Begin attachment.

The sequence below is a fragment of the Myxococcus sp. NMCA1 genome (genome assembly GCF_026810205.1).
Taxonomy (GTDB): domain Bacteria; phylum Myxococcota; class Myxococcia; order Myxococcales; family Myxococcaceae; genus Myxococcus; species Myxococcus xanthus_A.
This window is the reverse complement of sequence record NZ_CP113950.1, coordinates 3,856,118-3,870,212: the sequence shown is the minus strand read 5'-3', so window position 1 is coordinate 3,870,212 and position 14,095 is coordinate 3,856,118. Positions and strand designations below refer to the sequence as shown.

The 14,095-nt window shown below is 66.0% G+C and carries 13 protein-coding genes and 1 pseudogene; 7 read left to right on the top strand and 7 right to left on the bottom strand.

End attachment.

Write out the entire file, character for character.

The sequence below is a fragment of the Myxococcus sp. NMCA1 genome (genome assembly GCF_026810205.1).
Taxonomy (GTDB): domain Bacteria; phylum Myxococcota; class Myxococcia; order Myxococcales; family Myxococcaceae; genus Myxococcus; species Myxococcus xanthus_A.
This window is the reverse complement of sequence record NZ_CP113950.1, coordinates 3,856,118-3,870,212: the sequence shown is the minus strand read 5'-3', so window position 1 is coordinate 3,870,212 and position 14,095 is coordinate 3,856,118. Positions and strand designations below refer to the sequence as shown.

The 14,095-nt window shown below is 66.0% G+C and carries 13 protein-coding genes and 1 pseudogene; 7 read left to right on the top strand and 7 right to left on the bottom strand.